Bobby Wallace was a bit of a baseball 'renaissance man', playing for 24 seasons before serving as a manager, umpire and scout. Wallace made his major league debut in 1894 as a starting pitcher with the now-defunct Cleveland Spiders. After going 12–14 in 1895, he began seeing time in the outfield as well as on the mound. In 1897, Wallace's transition to an everyday player was completed as he became the team's full-time third baseman, batting .335 and driving in 112 runs. Over his career, he compiled 2,309 hits and 1,121 RBI. He was elected to the Baseball Hall of Fame in 1953 by the Veteran's Committee.
I completed this sketch card in July 2012.
10 random facts about Bobby Wallace:
- He was born on November 4, 1873 in Pittsburgh, PA.
- Aside from pitcher, outfielder and third baseman, Wallace played shortstop after moving to the St. Louis Perfectos (now known as the Cardinals) in 1899; he would become most famous for playing this position.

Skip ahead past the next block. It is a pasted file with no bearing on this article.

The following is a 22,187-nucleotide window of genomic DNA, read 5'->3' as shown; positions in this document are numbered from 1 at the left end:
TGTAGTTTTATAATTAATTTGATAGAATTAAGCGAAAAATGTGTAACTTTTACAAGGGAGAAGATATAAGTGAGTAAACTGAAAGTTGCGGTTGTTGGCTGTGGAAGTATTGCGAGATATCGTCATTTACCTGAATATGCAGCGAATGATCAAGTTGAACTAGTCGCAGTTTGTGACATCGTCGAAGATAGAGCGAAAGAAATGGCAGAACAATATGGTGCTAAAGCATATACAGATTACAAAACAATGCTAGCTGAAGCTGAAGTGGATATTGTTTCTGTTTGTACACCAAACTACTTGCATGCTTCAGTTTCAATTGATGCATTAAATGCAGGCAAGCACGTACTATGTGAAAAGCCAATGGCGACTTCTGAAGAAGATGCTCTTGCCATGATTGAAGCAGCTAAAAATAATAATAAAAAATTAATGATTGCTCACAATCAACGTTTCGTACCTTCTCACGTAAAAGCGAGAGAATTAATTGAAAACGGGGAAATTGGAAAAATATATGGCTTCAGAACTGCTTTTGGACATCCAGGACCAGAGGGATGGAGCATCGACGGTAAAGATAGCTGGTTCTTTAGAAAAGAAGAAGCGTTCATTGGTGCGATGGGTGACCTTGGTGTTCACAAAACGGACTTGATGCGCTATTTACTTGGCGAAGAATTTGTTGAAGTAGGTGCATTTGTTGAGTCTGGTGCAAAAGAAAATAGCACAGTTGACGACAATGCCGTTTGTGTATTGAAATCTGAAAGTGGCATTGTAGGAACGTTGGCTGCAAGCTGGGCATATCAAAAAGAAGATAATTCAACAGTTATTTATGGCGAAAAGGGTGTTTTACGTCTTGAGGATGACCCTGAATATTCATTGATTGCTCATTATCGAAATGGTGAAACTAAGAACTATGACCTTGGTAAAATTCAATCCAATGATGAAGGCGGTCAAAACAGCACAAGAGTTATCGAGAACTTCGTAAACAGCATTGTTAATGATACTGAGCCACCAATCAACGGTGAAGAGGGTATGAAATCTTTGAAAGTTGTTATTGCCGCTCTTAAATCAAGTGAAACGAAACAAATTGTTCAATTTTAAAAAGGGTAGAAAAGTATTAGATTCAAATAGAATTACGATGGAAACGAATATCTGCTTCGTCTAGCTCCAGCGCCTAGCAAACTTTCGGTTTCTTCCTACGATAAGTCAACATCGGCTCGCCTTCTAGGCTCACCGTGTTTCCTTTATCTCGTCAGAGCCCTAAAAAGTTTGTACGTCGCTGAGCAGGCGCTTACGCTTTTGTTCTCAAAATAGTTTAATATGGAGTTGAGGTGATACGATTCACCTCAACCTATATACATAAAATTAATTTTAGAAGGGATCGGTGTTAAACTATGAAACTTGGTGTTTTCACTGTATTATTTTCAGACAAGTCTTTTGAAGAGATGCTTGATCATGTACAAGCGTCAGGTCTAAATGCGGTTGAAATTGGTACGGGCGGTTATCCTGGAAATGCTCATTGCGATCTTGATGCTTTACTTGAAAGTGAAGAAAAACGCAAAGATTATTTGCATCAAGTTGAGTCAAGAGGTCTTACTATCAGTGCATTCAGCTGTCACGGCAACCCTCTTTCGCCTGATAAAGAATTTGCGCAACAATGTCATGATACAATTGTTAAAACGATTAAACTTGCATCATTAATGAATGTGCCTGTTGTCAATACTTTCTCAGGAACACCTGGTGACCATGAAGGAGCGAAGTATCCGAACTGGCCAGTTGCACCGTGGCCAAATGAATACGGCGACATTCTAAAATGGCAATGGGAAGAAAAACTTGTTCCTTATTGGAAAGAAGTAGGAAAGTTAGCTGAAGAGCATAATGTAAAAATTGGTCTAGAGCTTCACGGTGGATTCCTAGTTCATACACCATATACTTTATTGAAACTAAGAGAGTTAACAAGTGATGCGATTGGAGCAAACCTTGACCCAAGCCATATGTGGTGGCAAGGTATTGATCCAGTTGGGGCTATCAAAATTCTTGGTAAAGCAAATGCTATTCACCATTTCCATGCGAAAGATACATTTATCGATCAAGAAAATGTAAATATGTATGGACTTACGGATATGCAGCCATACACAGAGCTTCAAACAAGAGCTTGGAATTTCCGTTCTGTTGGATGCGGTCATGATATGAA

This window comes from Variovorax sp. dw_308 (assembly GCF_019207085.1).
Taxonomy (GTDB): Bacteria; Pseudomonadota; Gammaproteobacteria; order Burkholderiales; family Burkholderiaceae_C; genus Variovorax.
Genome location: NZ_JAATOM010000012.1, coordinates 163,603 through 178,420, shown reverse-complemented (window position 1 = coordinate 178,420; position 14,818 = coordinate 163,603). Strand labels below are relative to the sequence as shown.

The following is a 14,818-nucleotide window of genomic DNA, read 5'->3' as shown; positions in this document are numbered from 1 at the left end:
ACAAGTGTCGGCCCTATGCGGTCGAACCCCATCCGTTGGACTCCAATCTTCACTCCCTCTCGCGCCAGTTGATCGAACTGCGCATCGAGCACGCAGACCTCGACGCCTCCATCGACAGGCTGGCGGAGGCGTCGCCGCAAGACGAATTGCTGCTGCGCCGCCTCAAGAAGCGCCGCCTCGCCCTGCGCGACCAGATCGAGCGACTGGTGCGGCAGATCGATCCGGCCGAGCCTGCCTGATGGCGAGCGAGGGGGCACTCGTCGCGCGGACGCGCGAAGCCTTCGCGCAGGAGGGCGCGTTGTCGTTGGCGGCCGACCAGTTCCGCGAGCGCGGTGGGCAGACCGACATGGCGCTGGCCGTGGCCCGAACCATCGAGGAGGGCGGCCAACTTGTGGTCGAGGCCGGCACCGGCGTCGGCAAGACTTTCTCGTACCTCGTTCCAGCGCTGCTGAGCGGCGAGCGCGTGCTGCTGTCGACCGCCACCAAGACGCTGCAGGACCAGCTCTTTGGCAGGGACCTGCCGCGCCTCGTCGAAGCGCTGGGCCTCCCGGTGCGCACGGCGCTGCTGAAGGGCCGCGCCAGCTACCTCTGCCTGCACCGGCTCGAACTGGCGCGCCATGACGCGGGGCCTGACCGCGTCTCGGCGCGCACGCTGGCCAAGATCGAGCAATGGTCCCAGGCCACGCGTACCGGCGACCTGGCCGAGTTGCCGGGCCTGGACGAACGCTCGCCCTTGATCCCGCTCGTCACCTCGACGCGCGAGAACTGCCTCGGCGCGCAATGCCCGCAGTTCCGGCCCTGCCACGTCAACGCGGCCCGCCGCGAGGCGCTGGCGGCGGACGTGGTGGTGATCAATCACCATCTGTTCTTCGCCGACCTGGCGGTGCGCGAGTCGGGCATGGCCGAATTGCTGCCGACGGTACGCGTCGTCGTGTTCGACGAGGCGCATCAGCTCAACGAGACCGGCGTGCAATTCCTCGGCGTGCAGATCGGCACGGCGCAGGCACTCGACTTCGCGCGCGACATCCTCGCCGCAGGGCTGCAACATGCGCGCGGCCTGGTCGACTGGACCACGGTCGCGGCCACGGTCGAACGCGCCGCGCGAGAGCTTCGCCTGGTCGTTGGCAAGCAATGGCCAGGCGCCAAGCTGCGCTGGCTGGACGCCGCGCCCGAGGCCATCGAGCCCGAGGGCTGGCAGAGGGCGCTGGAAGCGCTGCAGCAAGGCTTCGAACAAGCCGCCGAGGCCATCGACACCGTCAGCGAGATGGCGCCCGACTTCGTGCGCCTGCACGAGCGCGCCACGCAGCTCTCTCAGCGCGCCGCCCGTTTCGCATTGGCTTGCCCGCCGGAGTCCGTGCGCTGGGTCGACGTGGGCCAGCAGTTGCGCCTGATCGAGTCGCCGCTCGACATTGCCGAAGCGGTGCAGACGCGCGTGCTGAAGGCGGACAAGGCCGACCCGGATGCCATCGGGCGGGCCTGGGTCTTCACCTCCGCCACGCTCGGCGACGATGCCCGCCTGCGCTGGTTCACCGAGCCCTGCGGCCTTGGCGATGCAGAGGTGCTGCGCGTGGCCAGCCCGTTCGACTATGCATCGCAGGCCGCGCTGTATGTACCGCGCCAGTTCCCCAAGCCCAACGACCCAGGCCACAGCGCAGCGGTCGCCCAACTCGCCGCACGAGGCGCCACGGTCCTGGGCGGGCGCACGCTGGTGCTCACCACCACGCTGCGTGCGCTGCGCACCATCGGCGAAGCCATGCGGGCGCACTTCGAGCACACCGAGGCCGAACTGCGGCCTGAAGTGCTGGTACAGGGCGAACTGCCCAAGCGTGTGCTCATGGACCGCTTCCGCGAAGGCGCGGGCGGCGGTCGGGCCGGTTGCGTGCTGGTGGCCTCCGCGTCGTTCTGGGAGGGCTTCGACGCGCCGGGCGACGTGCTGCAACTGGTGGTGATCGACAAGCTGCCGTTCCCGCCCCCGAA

- He played his final game at the age of 44 years an 312 days, making him the oldest shortstop to play in a regular-season Major League game until Omar Vizquel surpassed him in 2012.
- He was usually recognized as the American League's top defensive shortstop from 1902 to 1911.
- He served as the St. Louis Browns' player-manager in 1911 and 1912.
- His last season as a Major League regular came in 1912.
- Near the end of his playing career in 1915, Wallace served a stint as an American League umpire.
- Aside from managing the Browns, he was the skipper of the Cincinnati Reds during the 1937 season.
- As a manager, he compiled 62 wins and 154 losses for a .287 winning percentage.
- To this day, Wallace holds the record for the longest career by a player who never played in a World Series.